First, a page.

Preventing waterlogging through drainage
Permanent raised beds are widely used to grow traditional broadarea crops in irrigation country in the Eastern States of Australia. They represent a potentially practical and economic means of preventing waterlogging in wetter areas of the Western Australian grainbelt.
In irrigation areas the furrows get water onto the paddock and into the soil (via horizontal infiltration). Their use to prevent waterlogging reverses this operation by drawing excess water out of the beds (horizontal drainage) and conducting it from the paddock into open collector drains.
When to use raised beds
Raised beds are an option when:
- The probability of waterlogging is 50 per cent or more in the wettest months (usually June to August) when the emerging crops are most suceptible and on susceptible soils.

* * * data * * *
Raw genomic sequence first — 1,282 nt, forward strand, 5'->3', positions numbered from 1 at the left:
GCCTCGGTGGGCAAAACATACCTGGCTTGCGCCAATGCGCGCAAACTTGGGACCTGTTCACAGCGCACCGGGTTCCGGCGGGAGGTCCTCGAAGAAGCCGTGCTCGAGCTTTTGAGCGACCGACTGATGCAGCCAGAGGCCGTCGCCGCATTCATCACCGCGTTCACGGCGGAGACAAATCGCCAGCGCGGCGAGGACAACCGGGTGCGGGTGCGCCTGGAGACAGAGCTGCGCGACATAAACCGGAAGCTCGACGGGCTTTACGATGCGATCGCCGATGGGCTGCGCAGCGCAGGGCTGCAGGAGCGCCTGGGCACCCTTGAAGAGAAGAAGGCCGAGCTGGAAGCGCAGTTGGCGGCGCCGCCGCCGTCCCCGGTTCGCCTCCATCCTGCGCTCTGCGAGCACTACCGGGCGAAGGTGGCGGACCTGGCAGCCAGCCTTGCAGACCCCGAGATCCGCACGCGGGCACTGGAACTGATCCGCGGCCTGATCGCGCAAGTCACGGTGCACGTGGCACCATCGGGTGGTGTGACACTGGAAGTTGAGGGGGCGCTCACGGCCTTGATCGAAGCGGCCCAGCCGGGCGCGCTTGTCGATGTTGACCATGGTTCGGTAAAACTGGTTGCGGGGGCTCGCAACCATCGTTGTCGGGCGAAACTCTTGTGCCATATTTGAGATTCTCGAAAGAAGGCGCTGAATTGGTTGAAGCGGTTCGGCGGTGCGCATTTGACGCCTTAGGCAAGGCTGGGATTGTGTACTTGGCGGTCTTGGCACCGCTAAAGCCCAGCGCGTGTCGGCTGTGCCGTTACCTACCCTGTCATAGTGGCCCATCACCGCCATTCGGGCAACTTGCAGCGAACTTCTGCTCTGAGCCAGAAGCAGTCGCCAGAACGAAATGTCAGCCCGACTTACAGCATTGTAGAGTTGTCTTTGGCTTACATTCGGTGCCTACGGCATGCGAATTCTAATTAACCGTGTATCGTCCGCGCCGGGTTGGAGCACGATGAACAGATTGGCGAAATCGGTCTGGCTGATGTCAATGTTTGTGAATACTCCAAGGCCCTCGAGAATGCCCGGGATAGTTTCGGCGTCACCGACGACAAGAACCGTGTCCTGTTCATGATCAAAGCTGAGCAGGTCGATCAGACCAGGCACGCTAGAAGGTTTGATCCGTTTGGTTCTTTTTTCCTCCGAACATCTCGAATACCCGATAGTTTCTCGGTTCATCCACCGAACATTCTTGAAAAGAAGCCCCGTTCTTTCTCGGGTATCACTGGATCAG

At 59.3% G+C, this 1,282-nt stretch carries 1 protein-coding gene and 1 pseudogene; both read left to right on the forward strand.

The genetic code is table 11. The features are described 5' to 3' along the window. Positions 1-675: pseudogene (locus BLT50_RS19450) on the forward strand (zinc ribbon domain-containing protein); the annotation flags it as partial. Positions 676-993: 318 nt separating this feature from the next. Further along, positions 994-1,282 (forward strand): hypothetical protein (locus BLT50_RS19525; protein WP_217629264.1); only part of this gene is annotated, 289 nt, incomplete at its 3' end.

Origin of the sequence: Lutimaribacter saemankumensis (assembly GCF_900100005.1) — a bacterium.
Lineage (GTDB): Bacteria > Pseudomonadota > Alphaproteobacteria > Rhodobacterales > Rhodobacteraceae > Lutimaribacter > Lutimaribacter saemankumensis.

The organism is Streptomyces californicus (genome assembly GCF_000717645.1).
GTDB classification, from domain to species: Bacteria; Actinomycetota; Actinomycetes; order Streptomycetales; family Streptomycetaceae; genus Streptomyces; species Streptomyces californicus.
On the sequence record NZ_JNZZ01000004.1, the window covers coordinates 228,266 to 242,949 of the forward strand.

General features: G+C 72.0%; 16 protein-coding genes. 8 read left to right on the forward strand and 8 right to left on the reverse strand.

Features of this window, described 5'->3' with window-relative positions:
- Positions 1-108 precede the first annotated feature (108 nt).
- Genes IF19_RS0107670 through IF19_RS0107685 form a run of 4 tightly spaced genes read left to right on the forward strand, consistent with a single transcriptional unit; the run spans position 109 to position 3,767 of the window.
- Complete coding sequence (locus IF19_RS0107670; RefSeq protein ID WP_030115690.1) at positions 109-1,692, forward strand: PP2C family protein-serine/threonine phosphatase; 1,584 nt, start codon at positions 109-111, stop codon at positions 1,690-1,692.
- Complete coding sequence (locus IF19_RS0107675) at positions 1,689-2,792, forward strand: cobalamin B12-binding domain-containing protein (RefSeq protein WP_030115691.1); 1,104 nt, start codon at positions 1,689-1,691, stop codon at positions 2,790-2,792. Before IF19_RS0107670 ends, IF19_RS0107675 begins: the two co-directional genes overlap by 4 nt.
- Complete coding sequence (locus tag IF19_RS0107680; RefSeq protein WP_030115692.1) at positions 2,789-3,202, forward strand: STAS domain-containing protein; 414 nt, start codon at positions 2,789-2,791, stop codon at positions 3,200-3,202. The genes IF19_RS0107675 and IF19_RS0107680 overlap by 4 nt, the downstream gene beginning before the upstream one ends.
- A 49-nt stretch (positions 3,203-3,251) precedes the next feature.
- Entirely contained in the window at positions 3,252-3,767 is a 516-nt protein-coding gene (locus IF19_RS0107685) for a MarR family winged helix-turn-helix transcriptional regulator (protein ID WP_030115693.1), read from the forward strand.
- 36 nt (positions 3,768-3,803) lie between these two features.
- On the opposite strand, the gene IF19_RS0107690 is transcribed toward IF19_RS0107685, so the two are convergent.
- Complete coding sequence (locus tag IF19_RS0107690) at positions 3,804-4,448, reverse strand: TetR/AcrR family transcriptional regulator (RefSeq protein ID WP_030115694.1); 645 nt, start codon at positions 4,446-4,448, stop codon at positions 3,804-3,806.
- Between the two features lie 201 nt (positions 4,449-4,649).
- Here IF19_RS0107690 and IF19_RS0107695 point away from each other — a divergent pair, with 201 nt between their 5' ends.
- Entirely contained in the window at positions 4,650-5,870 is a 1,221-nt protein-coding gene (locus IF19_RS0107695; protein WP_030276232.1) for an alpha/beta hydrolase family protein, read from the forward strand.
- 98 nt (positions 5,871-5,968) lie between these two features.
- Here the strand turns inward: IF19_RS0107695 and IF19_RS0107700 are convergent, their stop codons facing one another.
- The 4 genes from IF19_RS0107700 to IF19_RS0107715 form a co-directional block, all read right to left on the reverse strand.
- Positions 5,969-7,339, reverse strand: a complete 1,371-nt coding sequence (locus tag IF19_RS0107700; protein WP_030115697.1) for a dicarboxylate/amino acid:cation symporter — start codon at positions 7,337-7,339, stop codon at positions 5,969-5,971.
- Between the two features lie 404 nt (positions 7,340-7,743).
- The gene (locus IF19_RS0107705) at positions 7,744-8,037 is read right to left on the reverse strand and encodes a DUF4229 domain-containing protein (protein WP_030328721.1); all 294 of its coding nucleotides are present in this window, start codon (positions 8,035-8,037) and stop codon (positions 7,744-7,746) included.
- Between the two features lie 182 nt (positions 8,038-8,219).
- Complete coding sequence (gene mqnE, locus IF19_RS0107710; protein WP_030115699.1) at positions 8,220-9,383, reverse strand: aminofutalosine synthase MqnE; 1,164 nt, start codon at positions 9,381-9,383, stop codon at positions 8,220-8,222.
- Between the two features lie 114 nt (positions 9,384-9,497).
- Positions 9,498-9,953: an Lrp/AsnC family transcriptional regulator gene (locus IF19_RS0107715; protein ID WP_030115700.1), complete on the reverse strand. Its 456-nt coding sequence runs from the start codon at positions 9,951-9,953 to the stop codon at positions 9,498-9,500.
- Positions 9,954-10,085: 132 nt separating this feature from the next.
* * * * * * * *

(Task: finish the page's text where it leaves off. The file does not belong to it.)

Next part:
- Shallow water tables and large gravel contents in the soil reduce the soil’s capacity to absorb rainfall, resulting in a high frequency of waterlogging.
- Where hill slopes are greater than 3 per cent, waterlogging may not be a problem. In shallow or gravelly soils, however, waterlogging can occur on land with slopes greater than 3 per cent.
Susceptible soils are:
- Shallow sand, high gravel content soils and loam-over-clay soils situated in areas where the waterlogging frequency is greater than 50 per cent.
- Soils in areas with a shallow water table will also be suceptible but that land is likely to be salt-affected and reclamation of the salinity is likely to be difficult, even with the use of raised beds.
Raised beds may be an option in many situations and professional advice should be obtained before installing them.